LiveJournal Twitter MySpace Last FM Facebook

Nemhain flyerNemhain
Five Second Rule

Borderline, London
Wednesday October 6 2010




It's time for a bit of ROCK tonight, I think. That's ROCK in capital letters, as distinct from plan old common-or-garden lower-case rock, you understand. There's a difference.

Kain are an effective rock unit however you type the R-word, that's for sure, although for all their modern metal looks the band makes a curiously seventies-ish racket. Their songs are traditionally constructed and meticulously played in a kind of pre-heavy metal, seventies hard-rock style, and Samara Kain - she who is Kain - has a vocal style like a precision-controlled Cherie Currie.

We don't quite get the full effect of the band's dual-pronged guitar assault tonight, however, because Samara breaks a string early doors and throws her guitar aside for most of the set. But even with only half the number of guitar strings available to deliver The Rock, Kain still fire on enough cylinders for us to get their measure. In a way their old-skool influences almost make the band sound like a classic rock project, but I reckon if they can steer a course more towards the Shakin' Street side of the, erm, street - and it isn't exactly crowded over there these days - they'll find territory they can claim as their own.

Kain / Five Second Rule

There's an unscientific theory that if you drop some food on the floor, it's OK to pick it up and eat it as long as you grab it within five seconds. The germs won't have had time to infect it. Theoretically. Unscientifically. Don't quote me on that. And don't blame me if you try it and go down with botulism.

But that's where Five Second Rule get their name from. Where they get their on-stage demeanour from is anyone's guess, mind. They're a motley crew, the singer tall, skinny, cowboy-hatted, giving comedy shout-outs to the crowd as if this is an Enormodome show. The bassist ups the rock 'n' roll ante (in fact, he single-handedly bumps the band up into the ROCK zone) by appearing bare-chested, with the word 'VALHALLA' tattooed across his stomach. Now that's commitent to the rock 'n' roll cause right there.

Five Second Rule make a suitably down 'n' dirty racket, all whumping basslines and no-shit guitar, and although I'm never too sure just how seriously to take the singer, who defaults to a kind of playing-it-for-laughs schtick at a moment's notice, we all get suitably rocked by the Rule.

NemhainOn the face of it, you'd think Nemhain would be stars by now. They've got all the advantages: drummer Adrian Erlandsson has played for assorted metal megastars (and Cradle Of Fillth, but you can't win 'em all); vocalist Amber Erlandsson has a whole other career as a vampish model and fetish performer.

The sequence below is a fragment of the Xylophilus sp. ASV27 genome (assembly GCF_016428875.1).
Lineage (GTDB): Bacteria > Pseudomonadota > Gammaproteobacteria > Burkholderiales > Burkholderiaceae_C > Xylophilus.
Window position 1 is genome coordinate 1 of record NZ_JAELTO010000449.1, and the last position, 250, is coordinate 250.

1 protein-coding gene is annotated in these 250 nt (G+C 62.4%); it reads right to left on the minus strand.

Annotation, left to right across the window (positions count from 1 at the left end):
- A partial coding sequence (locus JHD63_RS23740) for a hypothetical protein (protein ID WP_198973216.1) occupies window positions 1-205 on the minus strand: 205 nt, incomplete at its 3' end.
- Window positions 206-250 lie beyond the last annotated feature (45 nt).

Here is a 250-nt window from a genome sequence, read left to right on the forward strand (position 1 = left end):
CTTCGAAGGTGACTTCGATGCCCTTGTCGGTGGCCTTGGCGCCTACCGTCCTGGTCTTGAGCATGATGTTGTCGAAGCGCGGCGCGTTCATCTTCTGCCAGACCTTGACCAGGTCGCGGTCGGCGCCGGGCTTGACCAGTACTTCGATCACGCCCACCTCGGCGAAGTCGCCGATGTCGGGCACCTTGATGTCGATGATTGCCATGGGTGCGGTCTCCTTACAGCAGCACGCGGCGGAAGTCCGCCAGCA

Nemhain themselves play a kind of rip-roaring post-Distillers rock that pulls influences (and should therefore pull audiences) from both the punk and metal side of the fence. And, since the Distillers themselves no longer exist after Brody Dalle decided to get all alternorock on us, there's surely a Nemhain-shaped gap in the market.

Nemhain are doing pretty well - the Borderline fills nicely for their set. But it's still the Borderline, you know? Maybe it's a case of too many side projects, too many other things to do. If Nemhain cleared the decks and spent nine months or a year touring the rock kids into submission, I think they'd soon be above Borderline level. But tonight, here they are. So let's check 'em out while we can still get close enough to see the whites of their eyes.

Nemhain hit the stage at 100mph. They whip through 'Ana' like a rock 'n' roll bullet train, Amber giving the vocal plenty of decibels. 'Die, Die, My Darling' gets a slo-mo intro before the band collectively tread on the the max heaviosity pedal, and the riff descends like a ton of bricks. 'Second Skin' arrves on a crazed whirl of drumbeats and departs in a cloud of dust.

There's even a cover of 'Bad Moon Rising' - a slight surprise, for takes a certain amount of chutzpah for a contemporary band to throw in a classic rock standard. If you're not careful, you risk looking like the covers band in your local pub. But Nemhain soak the song in their own murky swamp water and turn it into something slo-mo and spooky. There are touches of theatre, too. Armed with needles and candles, Amber turns herself into a human birthday cake for a fan - which, let's face it, isn't something you're likely to get from Avril Lavinge. She generously provides drinks for the front row by injecting booze straight into their gobs from a syringe - well, I think it's booze. It's red liquid, anyway. And nobody dies. So it's all good.

So, what's the verdict, then? Are Nemhain rock (lower case) or ROCK (upper case)? You know what? I think they might actually qualify as ROCK. Upper case and bold. Make a note of that, rock kids. By their typography ye shall know them.

Nemhain: MySpace | Facebook

Five Second Rule: MySpace | Facebook

Kain: MySpace | Facebook

For more photos from this gig, find Nemhain by name here.

Find a Nemhain album review here.

Search Nemesis To Go
Page credits: Review, photos and construction by Michael Johnson. Nemesis logo by Antony Johnston. Red N version by Mark Rimmell.
Creative Commons LicenseWords and photos in Nemesis To Go by Michael Johnson are licenced under Creative Commons. You may copy and distribute this material, or derivations of it, provided that you give a credit to Michael Johnson and a link to Nemesis To Go. Where material from other sources is used, copyright remains with the original owners. All rights in the name 'Nemesis To Go' and the 'N' logo are retained.